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Volume 34 Issue 2
April 2019
Article Contents
Citation: Jiajie Wei, Jonathan W. Yewdell. Flu DRiPs in MHC Class Ⅰ Immunosurveillance [J].VIROLOGICA SINICA, 2019, 34(2) : 162-167.

Flu DRiPs in MHC Class Ⅰ Immunosurveillance

  • Corresponding author: Jonathan W. Yewdell, 
  • Received Date: 28 August 2018
    Accepted Date: 30 September 2018
    Published Date: 19 November 2018
  • Since the publication of the DRiP (defective ribosomal product) hypothesis in 1996, numerous studies have addressed the contribution of DRiPs to generating viral antigenic peptides for CD8+ T cell immunosurveillance. Here, we review studies characterizing the generation of antigenic peptides from influenza A virus encoded DRiPs, discuss the many remaining mysteries regarding the nature of their co-translational generation, and speculate on where the future might lead.
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    Flu DRiPs in MHC Class Ⅰ Immunosurveillance

      Corresponding author: Jonathan W. Yewdell,
    • 1. Cellular Biology Section, Laboratory of Viral Diseases,National Institute of Allergy and Infectious Diseases,National Institutes of Health, Bethesda, MD 20892, USA

    Abstract: Since the publication of the DRiP (defective ribosomal product) hypothesis in 1996, numerous studies have addressed the contribution of DRiPs to generating viral antigenic peptides for CD8+ T cell immunosurveillance. Here, we review studies characterizing the generation of antigenic peptides from influenza A virus encoded DRiPs, discuss the many remaining mysteries regarding the nature of their co-translational generation, and speculate on where the future might lead.

    • Influenza A virus (IAV), a negative-sense, single-stranded, segmented RNA virus, causes significant worldwide morbidity, mortality and economic burden due to its evasion of adaptive immunity, despite repeated infection and vaccination. CD8+ T cell immunosurveillance of MHC class Ⅰ-peptide complexes, a crucial part of the adaptive immune system, recognizes peptides encoded by each of the eight IAV gene segments, limits viral replication and reduces morbidity and mortality in hosts whose antibody responses fail to prevent infection (McMichael et al. 1983; Kim et al. 2011). Vaccines that induce and boost CD8+ T cells are promising candidates for improving the duration of effective immunity to IAV (Souquette and Thomas 2018), since many of the immunogenic IAV peptides are highly conserved among human IAV isolates.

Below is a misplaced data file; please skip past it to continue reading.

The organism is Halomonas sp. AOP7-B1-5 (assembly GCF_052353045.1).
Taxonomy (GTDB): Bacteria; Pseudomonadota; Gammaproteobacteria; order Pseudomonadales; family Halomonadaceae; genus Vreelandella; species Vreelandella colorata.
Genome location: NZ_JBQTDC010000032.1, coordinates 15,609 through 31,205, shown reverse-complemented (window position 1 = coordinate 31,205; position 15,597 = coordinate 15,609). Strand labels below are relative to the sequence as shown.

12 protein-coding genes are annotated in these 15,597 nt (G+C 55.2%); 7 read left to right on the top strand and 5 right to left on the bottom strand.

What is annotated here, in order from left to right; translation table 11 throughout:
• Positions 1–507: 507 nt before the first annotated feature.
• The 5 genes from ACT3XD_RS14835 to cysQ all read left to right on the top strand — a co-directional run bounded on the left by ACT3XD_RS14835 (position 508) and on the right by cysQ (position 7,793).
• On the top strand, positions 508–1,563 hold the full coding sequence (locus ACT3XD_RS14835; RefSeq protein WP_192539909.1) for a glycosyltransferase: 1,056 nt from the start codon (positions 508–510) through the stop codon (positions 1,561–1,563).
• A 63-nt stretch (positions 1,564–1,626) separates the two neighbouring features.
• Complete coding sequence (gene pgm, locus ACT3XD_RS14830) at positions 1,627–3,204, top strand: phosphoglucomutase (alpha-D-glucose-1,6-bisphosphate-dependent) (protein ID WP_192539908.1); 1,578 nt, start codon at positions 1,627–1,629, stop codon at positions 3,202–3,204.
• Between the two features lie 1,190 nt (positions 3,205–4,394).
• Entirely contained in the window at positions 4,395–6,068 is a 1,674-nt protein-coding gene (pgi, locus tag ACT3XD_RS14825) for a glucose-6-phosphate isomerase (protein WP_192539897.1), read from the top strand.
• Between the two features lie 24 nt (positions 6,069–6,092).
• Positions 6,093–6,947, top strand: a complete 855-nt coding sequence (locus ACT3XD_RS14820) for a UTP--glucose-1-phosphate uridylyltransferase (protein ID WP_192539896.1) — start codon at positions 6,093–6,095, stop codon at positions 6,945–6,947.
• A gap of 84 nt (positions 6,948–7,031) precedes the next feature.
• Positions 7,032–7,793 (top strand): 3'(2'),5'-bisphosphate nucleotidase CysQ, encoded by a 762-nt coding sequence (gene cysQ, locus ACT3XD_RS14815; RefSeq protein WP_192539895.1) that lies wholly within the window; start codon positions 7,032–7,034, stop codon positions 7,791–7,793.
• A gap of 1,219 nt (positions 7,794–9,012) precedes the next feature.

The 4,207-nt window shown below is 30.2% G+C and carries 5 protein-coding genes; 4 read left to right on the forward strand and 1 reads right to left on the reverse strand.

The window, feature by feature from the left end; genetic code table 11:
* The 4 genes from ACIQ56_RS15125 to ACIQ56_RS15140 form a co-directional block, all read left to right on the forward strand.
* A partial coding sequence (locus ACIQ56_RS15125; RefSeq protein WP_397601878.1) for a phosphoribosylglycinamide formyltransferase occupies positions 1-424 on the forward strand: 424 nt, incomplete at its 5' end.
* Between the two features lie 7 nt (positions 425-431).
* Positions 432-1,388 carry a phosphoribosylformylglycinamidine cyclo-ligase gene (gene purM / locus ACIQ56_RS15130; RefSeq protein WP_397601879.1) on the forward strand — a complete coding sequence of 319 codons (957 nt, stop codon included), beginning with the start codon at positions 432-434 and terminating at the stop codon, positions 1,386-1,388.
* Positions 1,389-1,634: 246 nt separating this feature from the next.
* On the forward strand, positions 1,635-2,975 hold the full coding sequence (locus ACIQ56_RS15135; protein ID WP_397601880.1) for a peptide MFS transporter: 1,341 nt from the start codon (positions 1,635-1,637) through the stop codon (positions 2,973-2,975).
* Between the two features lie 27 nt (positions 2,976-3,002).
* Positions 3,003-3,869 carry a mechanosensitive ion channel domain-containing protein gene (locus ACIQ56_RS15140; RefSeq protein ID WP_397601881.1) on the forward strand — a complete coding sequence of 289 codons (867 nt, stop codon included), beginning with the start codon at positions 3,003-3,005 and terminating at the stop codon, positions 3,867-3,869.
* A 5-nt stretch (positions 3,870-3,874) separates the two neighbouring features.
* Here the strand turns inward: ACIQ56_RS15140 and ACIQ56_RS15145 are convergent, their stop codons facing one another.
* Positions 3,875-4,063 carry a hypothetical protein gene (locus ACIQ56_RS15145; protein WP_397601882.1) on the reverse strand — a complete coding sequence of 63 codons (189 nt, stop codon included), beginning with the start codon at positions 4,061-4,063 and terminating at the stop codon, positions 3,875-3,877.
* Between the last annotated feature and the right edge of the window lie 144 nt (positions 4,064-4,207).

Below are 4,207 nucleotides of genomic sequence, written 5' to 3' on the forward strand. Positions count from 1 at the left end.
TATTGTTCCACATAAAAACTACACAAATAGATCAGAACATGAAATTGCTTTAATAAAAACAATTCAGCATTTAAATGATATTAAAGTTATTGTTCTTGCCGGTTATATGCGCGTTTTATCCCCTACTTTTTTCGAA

By binding and presenting oligopeptides at the cell surface, MHC class Ⅰ molecules provide a window into the translational status of cells. This enables CD8+ T cell recognition of viruses and other intracellular pathogens, cancers, transplants and autoimmune targets. MHC class Ⅰ molecules also function in other biological processes, including neutral killer cell activation, mate selection, and neuronal development (McAllister 2014; Apanius et al. 2017).

      Viruses have played a central role in understanding the MHC class Ⅰ biology, starting from the discovery of MHC restriction, which provided the first clear evolutionary justification for a system discovered based on its prominent role in graft rejection (Zinkernagel and Doherty 1974). CD8+ T cells play an important role in the clearance of many viruses. The sheer number and variety of viral proteins known to interfere with various steps of the class Ⅰ pathway underscores the importance of antigen presentation in viral immunity and viral evolution (Schuren et al. 2016).

      MHC class Ⅰ antigenic peptides encoded by host or viral genes have two potential sources: "retirees" (Yewdell 2001, 2003) and DRiPs (defective ribosomal products) (Yewdell et al. 1996). Retirees are proteins that reach stable structures and degrade with normal turnover kinetics, i.e. a median half-life of 46 h across the entire proteome (Schwanhäusser et al. 2011). DRiPs, a substantial subset of nascent gene products that degrade more rapidly than their corresponding native retiree pools (Wheatley et al. 1980; Schubert et al. 2000; Wang et al. 2013), were originally proposed to explain the rapidity of CD8+ T cell recognition of virus infected cells. Viral peptide ligands can be generated well within an hour after viruses are added to cells (Esquivel et al. 1992; Croft et al. 2013; Zanker et al. 2013).